Paris When It Sizzles (1964)
This movie was pretty widely panned when it came out, and I’ve got to agree with most of the critics. (Have I lost you already?) The first time I saw it I was very disappointed–how could Audrey Hepburn in Paris not be great? But as I’ve watched it since then, I can find more to enjoy. There’s plenty here, even if it isn’t a great movie.
It’s certainly an interesting attempt to make an interesting film with lots of meta-moments and intertextual references.
We’ve got William Holden as Richard Benson, a successful screenwriter who is resting on his previous hits and drinking his impressive fee in Bloody Marys.
Audrey Hepburn is Gabrielle Simpson, a secretary, who is sent in to type up Benson’s new script a few days before his producer is due to arrive in Paris.
Hepburn and Holden had been a great success in 1954’s Sabrina, so they were paired again to recapture that magic. They had also conducted a not-so-secret love affair during production of that film…an affair which Holden never seemed to completely get over.
He was apprehensive about working with her again, though it seems to have gone alright. During the making of Paris When it Sizzles, Hepburn was married to Mel Ferrer, and Holden was drinking very heavily, just like his character.
This movie was written by George Axelrod, who penned several great movies, including the adapted screenplay for Breakfast at Tiffany’s (1961), starring Audrey Hepburn. He based his script on a French film called Holiday for Henrietta (1952) by legendary French filmmaker Julien Duvivier and Henri Jeanson.
He’s doing what all big-time Hollywood producers do: lounging in a luxurious vacation spot, playing some sort of game with the scoreboard on a beautiful woman’s back, and giving dictation to a bikini-clad secretary. You know, typical stuff.
He discusses his new project with his companion, who warns him about Mr. Benson’s reliability. But Meyerheim has faith in him, though he is a little anxious about the script. That’s why he’s heading to Paris in just a few days. You can watch the scene here.
They’ve got two days to cobble something together to hand to Meyerheim. What antics will ensue? What romance will unfurl in the City of Lights? What Givenchy couture will Hepburn parade?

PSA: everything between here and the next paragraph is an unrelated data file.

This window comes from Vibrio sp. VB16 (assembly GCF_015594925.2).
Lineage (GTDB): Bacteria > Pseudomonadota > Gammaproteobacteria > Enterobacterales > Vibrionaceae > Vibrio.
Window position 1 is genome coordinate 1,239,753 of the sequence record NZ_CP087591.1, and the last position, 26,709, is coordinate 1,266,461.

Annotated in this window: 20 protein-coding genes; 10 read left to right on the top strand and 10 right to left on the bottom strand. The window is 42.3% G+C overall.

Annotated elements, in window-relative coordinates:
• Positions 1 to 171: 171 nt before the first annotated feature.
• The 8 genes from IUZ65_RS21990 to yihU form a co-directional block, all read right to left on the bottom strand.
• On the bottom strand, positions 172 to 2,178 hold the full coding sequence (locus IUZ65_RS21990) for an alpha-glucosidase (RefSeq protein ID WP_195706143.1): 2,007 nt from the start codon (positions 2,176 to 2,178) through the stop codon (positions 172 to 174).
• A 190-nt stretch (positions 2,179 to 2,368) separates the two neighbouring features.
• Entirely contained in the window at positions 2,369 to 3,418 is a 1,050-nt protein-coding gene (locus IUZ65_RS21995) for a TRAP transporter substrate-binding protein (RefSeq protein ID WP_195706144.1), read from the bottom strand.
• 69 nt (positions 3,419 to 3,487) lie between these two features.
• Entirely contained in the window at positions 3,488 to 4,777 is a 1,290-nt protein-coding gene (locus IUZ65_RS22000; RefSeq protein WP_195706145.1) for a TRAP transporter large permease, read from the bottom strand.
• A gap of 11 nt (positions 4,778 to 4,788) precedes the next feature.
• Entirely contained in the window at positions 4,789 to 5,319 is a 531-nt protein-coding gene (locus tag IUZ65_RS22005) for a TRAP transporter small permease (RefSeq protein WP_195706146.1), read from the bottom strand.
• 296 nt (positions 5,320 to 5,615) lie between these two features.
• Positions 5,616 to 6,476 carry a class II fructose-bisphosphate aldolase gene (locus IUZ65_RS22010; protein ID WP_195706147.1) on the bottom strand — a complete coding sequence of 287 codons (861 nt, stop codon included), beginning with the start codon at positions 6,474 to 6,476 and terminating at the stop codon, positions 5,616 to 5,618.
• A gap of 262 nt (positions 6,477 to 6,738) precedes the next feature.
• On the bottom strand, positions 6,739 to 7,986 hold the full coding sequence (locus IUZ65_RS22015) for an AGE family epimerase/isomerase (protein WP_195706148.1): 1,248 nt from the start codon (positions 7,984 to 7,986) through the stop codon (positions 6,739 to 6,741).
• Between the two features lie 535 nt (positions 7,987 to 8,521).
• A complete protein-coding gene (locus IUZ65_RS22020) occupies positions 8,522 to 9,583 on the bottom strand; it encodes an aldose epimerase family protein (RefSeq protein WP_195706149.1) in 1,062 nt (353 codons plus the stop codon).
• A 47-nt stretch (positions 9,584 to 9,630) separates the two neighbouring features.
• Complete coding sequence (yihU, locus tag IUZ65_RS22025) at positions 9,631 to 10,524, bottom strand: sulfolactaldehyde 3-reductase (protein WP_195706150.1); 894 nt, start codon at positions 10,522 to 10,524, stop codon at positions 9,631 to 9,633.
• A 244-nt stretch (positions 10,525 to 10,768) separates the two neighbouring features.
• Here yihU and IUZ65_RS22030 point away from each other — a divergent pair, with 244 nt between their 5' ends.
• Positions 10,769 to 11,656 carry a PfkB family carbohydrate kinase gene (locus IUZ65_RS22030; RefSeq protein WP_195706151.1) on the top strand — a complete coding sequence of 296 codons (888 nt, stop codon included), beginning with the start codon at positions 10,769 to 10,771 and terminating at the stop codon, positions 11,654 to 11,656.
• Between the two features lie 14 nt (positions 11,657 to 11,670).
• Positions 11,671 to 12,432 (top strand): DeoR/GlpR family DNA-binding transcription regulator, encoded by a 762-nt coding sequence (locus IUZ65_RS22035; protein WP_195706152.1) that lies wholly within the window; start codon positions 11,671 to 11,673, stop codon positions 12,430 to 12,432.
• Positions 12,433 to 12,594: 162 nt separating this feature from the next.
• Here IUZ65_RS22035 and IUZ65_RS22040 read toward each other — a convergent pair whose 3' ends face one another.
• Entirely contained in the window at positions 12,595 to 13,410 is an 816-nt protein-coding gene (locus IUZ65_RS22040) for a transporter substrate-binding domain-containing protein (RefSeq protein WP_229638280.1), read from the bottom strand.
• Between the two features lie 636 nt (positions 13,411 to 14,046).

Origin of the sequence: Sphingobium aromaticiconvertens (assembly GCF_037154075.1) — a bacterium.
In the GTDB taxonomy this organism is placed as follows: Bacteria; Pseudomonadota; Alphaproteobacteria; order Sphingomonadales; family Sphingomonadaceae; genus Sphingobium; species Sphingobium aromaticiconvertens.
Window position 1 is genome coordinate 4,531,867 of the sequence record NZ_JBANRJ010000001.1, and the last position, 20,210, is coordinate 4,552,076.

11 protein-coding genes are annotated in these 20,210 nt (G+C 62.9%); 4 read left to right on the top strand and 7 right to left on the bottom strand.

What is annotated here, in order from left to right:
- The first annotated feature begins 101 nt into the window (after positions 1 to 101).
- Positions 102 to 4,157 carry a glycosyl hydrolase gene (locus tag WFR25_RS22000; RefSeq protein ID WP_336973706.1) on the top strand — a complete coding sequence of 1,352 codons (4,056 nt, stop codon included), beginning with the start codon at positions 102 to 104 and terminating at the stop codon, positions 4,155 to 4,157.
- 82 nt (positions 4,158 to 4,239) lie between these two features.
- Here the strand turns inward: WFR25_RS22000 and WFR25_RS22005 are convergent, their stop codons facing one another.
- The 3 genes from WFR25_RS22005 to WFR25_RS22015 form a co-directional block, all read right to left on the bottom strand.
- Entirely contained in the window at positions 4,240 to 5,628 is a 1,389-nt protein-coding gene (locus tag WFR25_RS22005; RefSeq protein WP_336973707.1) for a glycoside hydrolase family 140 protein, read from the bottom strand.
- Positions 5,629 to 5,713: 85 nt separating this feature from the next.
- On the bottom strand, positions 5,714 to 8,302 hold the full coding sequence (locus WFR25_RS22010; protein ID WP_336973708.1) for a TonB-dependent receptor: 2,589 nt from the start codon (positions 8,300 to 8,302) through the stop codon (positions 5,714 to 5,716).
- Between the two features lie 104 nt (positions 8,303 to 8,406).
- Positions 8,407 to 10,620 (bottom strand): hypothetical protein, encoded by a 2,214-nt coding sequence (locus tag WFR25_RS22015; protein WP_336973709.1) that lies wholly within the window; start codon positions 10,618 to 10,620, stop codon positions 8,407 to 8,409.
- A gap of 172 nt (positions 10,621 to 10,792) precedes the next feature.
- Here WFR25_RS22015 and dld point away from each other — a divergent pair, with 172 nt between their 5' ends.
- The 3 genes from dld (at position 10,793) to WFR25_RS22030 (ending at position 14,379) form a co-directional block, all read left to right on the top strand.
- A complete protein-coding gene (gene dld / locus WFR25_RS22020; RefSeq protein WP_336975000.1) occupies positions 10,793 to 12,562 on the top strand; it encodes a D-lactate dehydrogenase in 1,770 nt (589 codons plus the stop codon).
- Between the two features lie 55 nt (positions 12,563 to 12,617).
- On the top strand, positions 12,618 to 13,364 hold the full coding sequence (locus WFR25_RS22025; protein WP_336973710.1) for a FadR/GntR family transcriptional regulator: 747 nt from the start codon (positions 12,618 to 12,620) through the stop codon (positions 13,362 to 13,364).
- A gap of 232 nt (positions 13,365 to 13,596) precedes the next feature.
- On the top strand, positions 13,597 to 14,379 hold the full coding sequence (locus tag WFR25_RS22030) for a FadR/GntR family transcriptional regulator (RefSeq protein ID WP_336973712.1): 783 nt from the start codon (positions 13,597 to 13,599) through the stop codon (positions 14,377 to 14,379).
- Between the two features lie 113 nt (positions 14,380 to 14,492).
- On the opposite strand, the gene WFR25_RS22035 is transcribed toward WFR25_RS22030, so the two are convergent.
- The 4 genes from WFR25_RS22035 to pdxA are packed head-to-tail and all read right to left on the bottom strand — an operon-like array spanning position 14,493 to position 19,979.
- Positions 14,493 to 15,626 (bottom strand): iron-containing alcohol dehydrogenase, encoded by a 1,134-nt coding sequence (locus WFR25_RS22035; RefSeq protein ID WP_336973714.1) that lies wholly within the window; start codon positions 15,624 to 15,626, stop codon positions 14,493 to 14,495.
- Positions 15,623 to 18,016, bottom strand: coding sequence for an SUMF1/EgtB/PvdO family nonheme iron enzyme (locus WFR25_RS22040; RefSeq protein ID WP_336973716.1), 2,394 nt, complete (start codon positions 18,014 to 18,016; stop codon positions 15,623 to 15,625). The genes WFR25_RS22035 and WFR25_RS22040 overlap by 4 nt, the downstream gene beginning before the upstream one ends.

Ever since Sabrina (1954), Givenchy had designed Hepburn’s costumes and her personal wardrobe, including her clothes for Funny Face, How to Steal a Million, and Charade. He even created a scent for her exclusive use! On this film, Hepburn demanded that he receive, besides the normal costume credit, an onscreen “perfume” credit! Seems pretty silly, but there it is.
Anyway, fortunately for her, Miss Simpson has experience working with unorthodox screenwriters, as on her last assignment with a hip New Wave director named Roger Roussan who likes to write about things that don’t happen:
Richard is not amused. He’s an old-fashioned screenwriter who writes movies with action, clever dialogue, switches-on-switches, and love stories. All that New Wave stuff is a bunch of nonsense, in his opinion. He also has no love for Method actors, which will come up several times in this film.
It’s interesting/amusing to watch this movie for those moments. We’ve got two big Hollywood stars who started in movies during the studio era, and who watched the movie business change around them.
In that way, this movie is a conservative, almost reactionary film railing against the New Wave, method, avant-garde stuff happening all around it. But it also mocks and parodies “good old-fashioned” films, too. (One of its problems is that it can’t decide what it is…)
Anyway, it’s pretty clear that Richard has a drinking problem, and that he feels his best work is behind him. He’s tired, jaded, and buzzed, thanks to an ever-present, somehow always-filled pitcher of Bloody Marys.
Although the movie mocks method actors, in one sad way, William Holden was being pretty method for this film. He was an alcoholic in real life, and his drinking was especially bad when he made this movie.
He would show up on set in the morning, already drunk, with his pet African bush baby (a small primate) on his shoulder. The director of the film, Richard Quine, tried to keep Holden under control; he’d worked with him a few years earlier on The World of Suzie Wong (1960), but Holden was much worse now. Quine rented the house next to Holden to try to keep an eye on him, and he even forced the actor to go into a week of treatment towards the end of production.
The script is due in two days–what are they going to do? Get to work, that’s what! Miss Simpson removes her chic jacket and off they go.
Time for the film-within-the-film! We jump from Richard’s suite into his imagination and back again. The only thing Richard has prepared for the movie is a title, so he starts by describing the credit sequence, with loving care lavished on his own credit, and snide comments about the “little people” whom he will mention in his Oscar acceptance speech. As Richard talks and Miss Simpson types, the credits appear:
When Richard gets to the title, he says “Cut to the Eiffel Tower. The main title. The trumpets segue into the inevitable title song. Maybe we can get Sinatra to sing it.” Frank Sinatra’s voice immediately sounds, singing the first lines of a silly title song!